Child Related Issues
Separation, divorce, custody, payment of or receipt of child support, and the many other issues which flow from a relationship or marriage are emotionally charged issues which can cloud one’s ability to be objective. It is in your best interest to seek out the services of an attorney and learn about your rights and obligations.
If there are children involved, the two of you will need to decide who will be the primary custodial parent once you separate. The next question to address is child support. Often, the party paying child support feels that the money he/she pays for the children is not used for the children, but is used by the custodial parent for his/her own expenses. Each of you needs to be realistic as to how much it costs to house, feed, clothe and care for the children.
It is more difficult to support two households than one. The custodial parent (payee) relies on receiving child support each week to meet expenses. The non-custodial parent (payor) often finds it difficult to meet the support obligation and to cover his/her own living expenses as well.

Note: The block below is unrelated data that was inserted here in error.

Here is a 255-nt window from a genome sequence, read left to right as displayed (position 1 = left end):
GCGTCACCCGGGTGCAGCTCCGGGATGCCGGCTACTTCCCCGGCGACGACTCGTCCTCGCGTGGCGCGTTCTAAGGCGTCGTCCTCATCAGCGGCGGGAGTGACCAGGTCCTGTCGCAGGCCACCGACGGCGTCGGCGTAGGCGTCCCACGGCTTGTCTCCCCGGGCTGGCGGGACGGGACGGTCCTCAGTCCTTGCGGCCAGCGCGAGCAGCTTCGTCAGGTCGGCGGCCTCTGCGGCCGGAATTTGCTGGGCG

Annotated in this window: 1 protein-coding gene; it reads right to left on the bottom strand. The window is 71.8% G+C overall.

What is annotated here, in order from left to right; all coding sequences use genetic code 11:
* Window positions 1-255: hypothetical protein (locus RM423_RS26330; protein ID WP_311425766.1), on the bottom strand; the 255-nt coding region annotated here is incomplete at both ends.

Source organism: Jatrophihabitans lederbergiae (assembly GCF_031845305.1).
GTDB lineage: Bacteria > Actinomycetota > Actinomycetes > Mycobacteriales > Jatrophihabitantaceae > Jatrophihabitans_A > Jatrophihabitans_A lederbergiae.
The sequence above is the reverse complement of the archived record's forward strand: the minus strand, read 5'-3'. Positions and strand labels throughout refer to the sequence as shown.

Problems often arise when the payor loses or quits his/her job or when the payee refuses to allow the payor to see the children because the support payments are late or not being made. Each of the parties involved needs to think what is best for the children.
Parenting time is another issue which creates problems between parents. The custodial parent may say that the children do not want to visit the other parent or say that the noncustodial parent does not exercise his/her visitation with the children. Whether or not there is a court order in effect setting out a visitation or parenting schedule, it is the obligation of both parents to exercise his/her parenting time and to encourage the children to see the other parent. If there is a court order in effect, each of you is obligated to comply with the court order and explain to the children that they need to see the other parent. Of course, if you are concerned about abuse or neglect, you should contact your attorney immediately to determine what steps should be taken to protect the children.
Neither party should dictate to the other what he/she is going to do in a situation. Instead, there needs to be a give and take when it comes to working out many of the problems which arise when there is a separation or divorce. There will be times when you may need to change the day of a scheduled visitation or will want additional time with the kids. If you have shown flexibility in the past, it may benefit you when you need it most.